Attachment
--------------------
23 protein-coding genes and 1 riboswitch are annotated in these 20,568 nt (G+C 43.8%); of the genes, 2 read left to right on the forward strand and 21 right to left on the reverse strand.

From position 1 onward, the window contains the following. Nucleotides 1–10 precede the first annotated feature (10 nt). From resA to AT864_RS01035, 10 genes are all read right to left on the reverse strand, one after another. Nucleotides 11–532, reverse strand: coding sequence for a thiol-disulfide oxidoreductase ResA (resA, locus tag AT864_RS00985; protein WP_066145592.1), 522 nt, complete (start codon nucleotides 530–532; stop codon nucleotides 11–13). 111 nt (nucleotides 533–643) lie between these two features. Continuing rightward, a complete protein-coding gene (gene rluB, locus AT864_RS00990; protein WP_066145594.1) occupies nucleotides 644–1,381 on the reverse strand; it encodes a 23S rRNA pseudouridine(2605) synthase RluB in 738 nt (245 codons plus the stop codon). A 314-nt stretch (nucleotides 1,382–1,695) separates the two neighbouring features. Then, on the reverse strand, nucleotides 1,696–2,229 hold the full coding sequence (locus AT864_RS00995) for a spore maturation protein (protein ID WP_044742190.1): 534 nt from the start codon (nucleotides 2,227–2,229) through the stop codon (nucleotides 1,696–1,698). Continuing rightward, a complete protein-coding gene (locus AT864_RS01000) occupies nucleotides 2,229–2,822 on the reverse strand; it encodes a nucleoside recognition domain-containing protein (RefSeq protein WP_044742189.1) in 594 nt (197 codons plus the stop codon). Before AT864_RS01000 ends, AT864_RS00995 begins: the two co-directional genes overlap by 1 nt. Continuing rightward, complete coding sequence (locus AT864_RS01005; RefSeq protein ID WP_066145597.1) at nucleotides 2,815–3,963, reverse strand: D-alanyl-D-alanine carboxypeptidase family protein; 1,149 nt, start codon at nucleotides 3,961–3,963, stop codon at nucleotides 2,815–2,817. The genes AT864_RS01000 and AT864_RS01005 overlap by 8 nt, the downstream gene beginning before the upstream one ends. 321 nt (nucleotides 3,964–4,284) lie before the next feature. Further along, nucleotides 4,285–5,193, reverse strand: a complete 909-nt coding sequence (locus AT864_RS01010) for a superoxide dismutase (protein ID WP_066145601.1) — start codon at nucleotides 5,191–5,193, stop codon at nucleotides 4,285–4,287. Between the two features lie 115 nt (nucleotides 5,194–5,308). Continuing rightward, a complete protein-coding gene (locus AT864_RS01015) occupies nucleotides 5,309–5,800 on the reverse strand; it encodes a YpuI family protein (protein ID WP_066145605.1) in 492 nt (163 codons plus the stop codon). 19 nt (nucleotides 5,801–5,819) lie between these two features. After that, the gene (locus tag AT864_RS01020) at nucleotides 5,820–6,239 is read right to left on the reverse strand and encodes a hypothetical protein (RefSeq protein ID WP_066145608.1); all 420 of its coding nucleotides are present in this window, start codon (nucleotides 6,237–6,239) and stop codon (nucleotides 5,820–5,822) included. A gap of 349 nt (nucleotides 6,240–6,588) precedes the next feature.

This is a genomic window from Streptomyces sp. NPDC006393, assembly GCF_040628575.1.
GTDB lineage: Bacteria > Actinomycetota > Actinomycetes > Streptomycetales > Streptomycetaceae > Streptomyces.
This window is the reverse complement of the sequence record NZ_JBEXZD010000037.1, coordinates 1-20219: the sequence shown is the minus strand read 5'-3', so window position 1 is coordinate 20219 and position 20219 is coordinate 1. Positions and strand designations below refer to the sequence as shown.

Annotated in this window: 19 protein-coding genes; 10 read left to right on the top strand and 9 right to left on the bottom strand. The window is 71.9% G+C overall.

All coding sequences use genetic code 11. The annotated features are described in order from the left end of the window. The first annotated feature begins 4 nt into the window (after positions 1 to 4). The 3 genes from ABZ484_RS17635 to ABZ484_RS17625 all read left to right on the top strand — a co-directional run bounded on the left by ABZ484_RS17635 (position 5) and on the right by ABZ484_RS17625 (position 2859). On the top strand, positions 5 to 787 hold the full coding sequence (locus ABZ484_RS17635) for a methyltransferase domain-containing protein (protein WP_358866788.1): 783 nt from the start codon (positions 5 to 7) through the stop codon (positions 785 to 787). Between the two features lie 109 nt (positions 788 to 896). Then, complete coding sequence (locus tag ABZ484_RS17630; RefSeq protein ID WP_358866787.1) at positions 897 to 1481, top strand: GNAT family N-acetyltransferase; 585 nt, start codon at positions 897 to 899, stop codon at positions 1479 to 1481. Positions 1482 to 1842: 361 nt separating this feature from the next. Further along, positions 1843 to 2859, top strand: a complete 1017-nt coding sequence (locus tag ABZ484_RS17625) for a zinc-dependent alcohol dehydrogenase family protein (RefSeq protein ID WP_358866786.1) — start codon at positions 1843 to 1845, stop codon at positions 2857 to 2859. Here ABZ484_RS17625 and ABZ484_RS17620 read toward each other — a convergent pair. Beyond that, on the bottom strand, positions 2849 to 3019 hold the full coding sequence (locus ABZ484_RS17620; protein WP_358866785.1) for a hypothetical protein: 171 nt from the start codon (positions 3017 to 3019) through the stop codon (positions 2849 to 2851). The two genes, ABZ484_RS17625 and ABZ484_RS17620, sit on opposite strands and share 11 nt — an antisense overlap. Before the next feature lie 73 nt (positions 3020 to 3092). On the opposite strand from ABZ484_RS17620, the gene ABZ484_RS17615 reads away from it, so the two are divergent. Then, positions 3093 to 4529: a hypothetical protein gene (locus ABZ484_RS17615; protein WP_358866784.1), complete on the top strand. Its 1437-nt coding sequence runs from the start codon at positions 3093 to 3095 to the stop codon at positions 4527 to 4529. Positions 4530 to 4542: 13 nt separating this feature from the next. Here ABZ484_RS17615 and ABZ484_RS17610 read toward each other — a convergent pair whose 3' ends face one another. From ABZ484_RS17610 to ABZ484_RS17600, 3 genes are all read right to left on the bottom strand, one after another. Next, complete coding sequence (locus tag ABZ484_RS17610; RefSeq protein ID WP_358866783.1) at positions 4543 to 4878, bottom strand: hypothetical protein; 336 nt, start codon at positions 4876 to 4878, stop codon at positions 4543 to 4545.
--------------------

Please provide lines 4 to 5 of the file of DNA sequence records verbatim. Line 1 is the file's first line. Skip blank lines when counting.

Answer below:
GTDB lineage: Bacteria > Actinomycetota > Actinomycetes > Streptomycetales > Streptomycetaceae > Streptomyces.
This window is the reverse complement of the sequence record NZ_JBEXZD010000037.1, coordinates 1-20219: the sequence shown is the minus strand read 5'-3', so window position 1 is coordinate 20219 and position 20219 is coordinate 1. Positions and strand designations below refer to the sequence as shown.